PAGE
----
New to board games? Try one of these three excellent gateway games.

In a recent chat about gamification with Dr Jason Fox on his podcast The Cleverness we got talking about board games.

I love board games.

For me they offer an opportunity to get together with friends around a table, catch up and interact without outside distractions and technology.

Board games can be a great learning tool as well. They can also teach us how to strategise, cooperate, engage and communicate with each other. Skills useful anywhere from the playground to the office.

Now you may think you know board games, but I’m not talking about games like Monopoly, Risk or Mouse Trap.

No, no, no.

These classic board games have their place, but they pale in comparison to some of the many hundreds of deep and interesting board games out there.

However, if all you’ve ever played are these more traditional dice rolling games, then knowing where to start can be difficult.

Never fear! As promised on the podcast, I’ve listed 3 different board games below that I like to refer to as Gateway boardgames. They should be deep enough to pique your interest but not too complicated that they overwhelm you and your friends.

When playing one of these games it always helps having at least one person who has played it before. If you can’t manage this then I recommend heading to your closest board game cafe and asking someone who works there to give you an overview of the rules.

Alternatively head over to YouTube and find a video of someone talking you through the game and rules… it’s just a bit more engaging than listening to someone read directly from the rule book.

Okay, enough preface. Onto the games!

Settlers of Catan. Image from  ginnerobot on Flickr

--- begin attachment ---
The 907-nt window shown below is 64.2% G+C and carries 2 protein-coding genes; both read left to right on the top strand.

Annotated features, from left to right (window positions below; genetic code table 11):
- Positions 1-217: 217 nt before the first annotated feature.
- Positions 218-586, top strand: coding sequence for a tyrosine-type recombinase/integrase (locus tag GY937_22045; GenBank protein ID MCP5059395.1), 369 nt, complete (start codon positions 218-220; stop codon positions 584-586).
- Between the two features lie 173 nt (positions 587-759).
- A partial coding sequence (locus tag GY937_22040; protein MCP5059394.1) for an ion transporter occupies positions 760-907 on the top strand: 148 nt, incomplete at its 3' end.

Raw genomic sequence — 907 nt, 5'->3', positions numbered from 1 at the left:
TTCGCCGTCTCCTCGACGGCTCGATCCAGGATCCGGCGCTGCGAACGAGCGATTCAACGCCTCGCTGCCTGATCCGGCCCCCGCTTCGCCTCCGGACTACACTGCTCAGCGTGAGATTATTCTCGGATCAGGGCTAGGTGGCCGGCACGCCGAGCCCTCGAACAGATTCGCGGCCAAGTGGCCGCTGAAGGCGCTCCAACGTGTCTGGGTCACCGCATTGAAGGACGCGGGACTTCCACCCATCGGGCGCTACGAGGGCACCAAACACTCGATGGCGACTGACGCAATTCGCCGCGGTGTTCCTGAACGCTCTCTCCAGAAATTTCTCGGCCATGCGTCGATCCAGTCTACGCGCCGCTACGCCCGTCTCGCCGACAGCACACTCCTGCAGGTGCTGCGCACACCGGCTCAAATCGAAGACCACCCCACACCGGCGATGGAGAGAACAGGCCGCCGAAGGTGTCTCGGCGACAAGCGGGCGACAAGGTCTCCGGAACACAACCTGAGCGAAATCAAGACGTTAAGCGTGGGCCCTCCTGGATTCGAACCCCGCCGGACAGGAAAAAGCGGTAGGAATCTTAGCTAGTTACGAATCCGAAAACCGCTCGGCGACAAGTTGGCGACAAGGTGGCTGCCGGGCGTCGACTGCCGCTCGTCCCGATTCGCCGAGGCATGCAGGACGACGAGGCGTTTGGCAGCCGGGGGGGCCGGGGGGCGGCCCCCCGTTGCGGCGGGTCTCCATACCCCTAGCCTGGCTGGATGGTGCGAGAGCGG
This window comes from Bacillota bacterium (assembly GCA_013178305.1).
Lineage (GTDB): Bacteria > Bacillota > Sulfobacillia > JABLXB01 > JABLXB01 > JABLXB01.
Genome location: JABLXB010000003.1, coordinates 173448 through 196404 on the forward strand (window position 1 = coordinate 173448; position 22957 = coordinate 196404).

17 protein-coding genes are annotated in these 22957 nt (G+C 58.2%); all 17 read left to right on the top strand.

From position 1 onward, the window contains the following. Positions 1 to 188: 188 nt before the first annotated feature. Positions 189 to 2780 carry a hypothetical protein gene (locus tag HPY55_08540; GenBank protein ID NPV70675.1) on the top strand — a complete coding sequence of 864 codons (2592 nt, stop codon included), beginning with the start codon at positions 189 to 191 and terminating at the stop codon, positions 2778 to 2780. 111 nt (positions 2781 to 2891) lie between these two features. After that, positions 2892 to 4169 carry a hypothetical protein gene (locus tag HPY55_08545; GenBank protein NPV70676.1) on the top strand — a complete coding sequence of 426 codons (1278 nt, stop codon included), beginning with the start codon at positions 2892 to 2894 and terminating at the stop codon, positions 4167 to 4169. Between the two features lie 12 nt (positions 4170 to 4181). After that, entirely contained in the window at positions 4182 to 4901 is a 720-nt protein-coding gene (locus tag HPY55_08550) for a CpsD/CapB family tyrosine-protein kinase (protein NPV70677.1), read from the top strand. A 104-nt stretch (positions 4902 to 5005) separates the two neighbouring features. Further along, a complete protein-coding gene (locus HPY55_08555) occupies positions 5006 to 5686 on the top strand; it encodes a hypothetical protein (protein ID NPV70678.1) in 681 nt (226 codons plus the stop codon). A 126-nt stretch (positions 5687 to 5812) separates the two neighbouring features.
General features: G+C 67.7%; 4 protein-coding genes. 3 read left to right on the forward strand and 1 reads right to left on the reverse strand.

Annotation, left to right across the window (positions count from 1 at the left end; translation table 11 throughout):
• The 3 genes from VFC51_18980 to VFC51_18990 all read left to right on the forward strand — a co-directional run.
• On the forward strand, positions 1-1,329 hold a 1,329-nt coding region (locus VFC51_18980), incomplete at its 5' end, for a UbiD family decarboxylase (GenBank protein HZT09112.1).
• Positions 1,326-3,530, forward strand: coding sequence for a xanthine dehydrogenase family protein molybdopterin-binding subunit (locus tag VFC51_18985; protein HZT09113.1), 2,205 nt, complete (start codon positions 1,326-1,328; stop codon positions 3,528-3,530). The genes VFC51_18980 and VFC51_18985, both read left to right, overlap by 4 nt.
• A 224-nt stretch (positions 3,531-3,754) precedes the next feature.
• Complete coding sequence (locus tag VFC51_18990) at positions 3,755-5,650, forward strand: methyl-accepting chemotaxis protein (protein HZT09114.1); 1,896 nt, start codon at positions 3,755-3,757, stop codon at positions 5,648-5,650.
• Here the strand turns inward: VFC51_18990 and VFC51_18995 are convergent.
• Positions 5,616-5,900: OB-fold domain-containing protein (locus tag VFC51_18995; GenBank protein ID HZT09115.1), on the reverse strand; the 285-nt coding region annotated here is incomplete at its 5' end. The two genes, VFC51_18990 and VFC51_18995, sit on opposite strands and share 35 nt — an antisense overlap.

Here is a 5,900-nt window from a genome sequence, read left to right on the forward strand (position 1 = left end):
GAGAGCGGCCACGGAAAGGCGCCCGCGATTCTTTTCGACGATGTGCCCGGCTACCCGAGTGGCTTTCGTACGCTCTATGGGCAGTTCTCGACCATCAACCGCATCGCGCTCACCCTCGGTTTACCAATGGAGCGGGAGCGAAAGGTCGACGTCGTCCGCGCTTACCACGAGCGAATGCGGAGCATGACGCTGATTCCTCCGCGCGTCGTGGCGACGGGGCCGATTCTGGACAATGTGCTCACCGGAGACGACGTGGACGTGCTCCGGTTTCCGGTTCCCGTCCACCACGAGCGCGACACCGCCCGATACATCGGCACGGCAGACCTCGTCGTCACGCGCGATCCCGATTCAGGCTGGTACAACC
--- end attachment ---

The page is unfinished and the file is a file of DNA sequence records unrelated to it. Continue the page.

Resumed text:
Settlers of Catan. Image from ginnerobot on Flickr

Settlers of Catan

3-4 players, competitive gameplay, 60-90 minutes

Settlers of Catan is a great transitionary board game. Like Monopoly it still centres around dice rolls and has trading. Unlike Monopoly, Settlers of Catan is fun. This is because there are a lot more interesting choices you can make during the game and the board is set up differently every time you play, so it stays fresh.

In this game, everyone is playing as a new settler on the land of Catan. Your goal is to build the biggest settlement before the other players and become the ruler of Catan. To do this you need to carefully choose where to place your settlements as this will determine what resources you have access to throughout the game.

The core mechanic is to gather resources through dice rolls and trading with other players and use the resources to grow your settlement by building new settlements, cities and roads. You gather resources every time the total dice roll is the same as the number on the resources your settlement is touching - so there’s still an element of chance to the game.

To say this game is popular is an understatement. It has sold more than 22 million copies worldwide and has multiple expansions.

If you like competitive games with elements of chance and trading then this game is a great gateway board game for you.

However, if you’re over competition and want to try a board game where you have to work together, then read on…

Pandemic Game. Image from  Quirky Rambler .

Pandemic Game. Image from Quirky Rambler.


2-4 players, co-operative gameplay, 60-90 minutes

Did you know not all board games are competitive? 🤯